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Eventually it will fruit into small blue berries, which are not safe to eat raw, but have been roasted as a coffee substitute.  The plants are perennial, and just as we as women mature and become more and more confident in our mothering with each babe we bring into the world, the blue cohosh roots grow and every year as the plant dies back, the roots “cap”, so you can tell how old a cohosh plant is when you harvest it by counting the caps. See some pictures of the roots caps, along with a beautiful perspective of the plant, here.

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Dainty spring beauties (Claytonia virginica) peek out along the trail, another perennial that overwinters via a corm stored underground- that has been dubbed “fairy spuds”.  Native Americans believed eating the raw roots would prevent conception- permanently- but ate them,  cooked liked potatoes- as food. I prefer to let them grow and blossom than harvest them for teeny tiny snacks!  Don’t worry fairies, we won’t steal your spuds.

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A wise old maple with an inviting limb to look out from, or sit and read a book.

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Early spring walks always reveal the trees that didn’t make it through the winter.  Some we leave to compost back into the soil and provide habitat for lichens, moss, fungi, and critters.  Others we will use for firewood.

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Cut leaved toothwort, which I blogged about last year, here.

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And here is Chipmunk Gully, a place where fallen logs crisscross the steep creek banks and playful chipmunks run circles around the kids as they play, peeking up to be spotted, then ducking back into their hidy holes.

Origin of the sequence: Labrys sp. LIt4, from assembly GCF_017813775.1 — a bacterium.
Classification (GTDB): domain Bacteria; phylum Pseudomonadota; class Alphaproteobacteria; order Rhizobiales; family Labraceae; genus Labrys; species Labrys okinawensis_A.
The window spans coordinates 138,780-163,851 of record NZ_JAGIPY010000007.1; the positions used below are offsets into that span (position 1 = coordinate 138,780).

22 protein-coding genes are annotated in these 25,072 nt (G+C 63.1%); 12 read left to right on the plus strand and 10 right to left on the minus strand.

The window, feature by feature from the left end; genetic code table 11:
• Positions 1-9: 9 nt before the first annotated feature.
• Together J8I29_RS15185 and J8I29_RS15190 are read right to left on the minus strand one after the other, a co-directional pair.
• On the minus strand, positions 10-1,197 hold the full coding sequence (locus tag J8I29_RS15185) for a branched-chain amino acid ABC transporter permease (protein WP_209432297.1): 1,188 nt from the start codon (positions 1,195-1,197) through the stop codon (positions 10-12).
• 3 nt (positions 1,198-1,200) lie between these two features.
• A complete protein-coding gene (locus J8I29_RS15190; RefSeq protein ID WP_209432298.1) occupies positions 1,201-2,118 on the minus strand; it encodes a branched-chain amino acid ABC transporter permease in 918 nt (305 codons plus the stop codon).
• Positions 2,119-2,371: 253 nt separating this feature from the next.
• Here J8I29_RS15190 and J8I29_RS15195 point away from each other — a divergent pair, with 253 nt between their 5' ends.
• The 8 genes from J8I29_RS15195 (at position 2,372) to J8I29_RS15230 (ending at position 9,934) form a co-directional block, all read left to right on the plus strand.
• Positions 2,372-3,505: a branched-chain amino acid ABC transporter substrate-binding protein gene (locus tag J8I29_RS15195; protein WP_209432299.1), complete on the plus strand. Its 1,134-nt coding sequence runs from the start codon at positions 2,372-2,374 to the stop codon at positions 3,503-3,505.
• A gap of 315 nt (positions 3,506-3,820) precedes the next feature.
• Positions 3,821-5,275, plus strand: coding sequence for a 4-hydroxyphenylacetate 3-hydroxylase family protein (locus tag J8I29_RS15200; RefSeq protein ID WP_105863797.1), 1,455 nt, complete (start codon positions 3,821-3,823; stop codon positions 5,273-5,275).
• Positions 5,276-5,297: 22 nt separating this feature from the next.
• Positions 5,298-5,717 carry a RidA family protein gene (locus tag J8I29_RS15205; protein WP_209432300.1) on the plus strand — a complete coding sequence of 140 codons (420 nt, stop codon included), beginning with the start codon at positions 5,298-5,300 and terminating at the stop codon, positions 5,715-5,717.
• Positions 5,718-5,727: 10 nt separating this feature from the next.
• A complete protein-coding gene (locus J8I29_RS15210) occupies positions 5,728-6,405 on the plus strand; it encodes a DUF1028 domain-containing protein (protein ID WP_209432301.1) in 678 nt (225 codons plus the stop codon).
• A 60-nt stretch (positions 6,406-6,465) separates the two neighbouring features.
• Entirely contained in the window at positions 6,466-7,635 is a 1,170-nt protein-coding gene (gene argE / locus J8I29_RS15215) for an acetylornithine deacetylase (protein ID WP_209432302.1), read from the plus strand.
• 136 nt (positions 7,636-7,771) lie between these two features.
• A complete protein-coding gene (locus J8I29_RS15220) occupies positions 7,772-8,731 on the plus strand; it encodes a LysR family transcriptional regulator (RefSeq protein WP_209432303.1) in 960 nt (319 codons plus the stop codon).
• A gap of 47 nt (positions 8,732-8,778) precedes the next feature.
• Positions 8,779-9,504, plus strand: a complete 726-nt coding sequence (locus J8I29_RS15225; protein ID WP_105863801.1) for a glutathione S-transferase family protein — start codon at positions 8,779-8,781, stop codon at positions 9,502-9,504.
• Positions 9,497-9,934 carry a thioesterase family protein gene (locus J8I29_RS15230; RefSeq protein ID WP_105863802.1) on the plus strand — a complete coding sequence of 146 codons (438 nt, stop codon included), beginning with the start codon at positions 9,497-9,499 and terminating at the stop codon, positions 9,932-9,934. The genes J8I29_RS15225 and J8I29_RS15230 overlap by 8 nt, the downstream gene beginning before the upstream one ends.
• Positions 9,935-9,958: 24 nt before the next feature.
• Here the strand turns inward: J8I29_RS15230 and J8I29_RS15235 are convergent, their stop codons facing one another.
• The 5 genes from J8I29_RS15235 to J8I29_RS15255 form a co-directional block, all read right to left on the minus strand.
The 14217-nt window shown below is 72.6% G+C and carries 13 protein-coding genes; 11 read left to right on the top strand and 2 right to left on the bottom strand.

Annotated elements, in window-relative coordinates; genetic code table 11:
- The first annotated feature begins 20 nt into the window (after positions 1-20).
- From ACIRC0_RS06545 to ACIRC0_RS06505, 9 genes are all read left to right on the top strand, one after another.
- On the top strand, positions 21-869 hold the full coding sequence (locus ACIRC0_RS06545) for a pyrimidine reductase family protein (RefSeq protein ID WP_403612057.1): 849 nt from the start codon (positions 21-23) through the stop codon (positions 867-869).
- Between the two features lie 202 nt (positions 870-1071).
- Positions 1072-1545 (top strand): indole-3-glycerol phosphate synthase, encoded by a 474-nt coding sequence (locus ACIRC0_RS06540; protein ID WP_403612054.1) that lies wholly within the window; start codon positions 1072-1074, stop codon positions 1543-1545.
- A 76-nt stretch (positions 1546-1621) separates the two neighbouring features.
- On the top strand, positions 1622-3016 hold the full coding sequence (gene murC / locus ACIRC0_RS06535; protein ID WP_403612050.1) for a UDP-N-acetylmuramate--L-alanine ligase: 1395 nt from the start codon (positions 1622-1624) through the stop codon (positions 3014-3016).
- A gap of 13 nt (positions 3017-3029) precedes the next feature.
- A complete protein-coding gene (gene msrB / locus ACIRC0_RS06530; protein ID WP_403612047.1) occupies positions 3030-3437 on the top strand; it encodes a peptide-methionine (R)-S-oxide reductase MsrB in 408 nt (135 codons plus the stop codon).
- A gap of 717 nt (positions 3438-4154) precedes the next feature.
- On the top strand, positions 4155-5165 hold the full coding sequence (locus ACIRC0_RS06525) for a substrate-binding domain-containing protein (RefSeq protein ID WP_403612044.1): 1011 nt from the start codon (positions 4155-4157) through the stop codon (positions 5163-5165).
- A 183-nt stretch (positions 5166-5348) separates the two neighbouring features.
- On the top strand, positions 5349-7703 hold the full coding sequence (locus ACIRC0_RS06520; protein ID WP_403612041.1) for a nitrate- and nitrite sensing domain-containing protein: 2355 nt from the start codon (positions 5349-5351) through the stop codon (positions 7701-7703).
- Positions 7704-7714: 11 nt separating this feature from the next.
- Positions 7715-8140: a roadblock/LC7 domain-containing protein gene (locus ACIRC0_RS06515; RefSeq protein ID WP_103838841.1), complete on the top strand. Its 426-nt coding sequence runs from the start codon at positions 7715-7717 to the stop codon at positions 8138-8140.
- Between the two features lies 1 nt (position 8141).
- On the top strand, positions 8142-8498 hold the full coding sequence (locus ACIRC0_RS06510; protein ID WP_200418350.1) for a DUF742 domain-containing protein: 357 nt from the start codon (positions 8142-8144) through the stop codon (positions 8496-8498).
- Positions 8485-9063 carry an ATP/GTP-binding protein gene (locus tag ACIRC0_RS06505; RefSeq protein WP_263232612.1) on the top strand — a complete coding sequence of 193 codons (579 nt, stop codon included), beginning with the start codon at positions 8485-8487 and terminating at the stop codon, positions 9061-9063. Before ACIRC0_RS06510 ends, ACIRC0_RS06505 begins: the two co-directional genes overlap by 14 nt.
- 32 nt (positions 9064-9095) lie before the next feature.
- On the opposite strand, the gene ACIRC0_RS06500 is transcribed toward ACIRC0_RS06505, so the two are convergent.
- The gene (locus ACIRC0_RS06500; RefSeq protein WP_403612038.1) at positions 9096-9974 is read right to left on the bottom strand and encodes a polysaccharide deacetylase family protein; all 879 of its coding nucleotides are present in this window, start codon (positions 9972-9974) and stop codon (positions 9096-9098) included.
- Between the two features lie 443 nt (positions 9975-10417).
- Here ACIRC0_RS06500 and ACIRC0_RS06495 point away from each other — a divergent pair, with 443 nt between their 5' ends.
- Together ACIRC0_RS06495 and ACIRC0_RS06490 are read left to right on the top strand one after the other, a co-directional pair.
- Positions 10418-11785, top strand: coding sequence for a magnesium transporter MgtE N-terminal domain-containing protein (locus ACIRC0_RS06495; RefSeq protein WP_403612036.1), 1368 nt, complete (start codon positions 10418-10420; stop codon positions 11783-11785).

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The wild leeks, or ramps, are looking incredible this year.  My husband digs a bunch up to munch along the trail and to add to our dinner.  They are spicy, sweet, and pungent… my favorite spring edible, and there are thousands here in the woods now. Here is a recipe.

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There are lots of mayapples- and I loved this one just beside a crevice under a log.  See the nuts hidden away under there?  I’m sure the fairies and wee creatures are enjoying their new porch umbrella’s shade!

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And everywhere, the trees, bushes and shrubs are budding.  I am sure the woods will smell enchanted next week when things begin to blossom! Of course, plants aren’t the only thing growing around here…

Peter1

Peter3

What’s growing in your neck of the woods?

3 thoughts on “Growing

  1. Thanks for taking the time to offer these publications so beautiful. your baby is beautiful, congratulations

  2. Pingback: Trout Lily (Erythronium americanum) | The Balsamean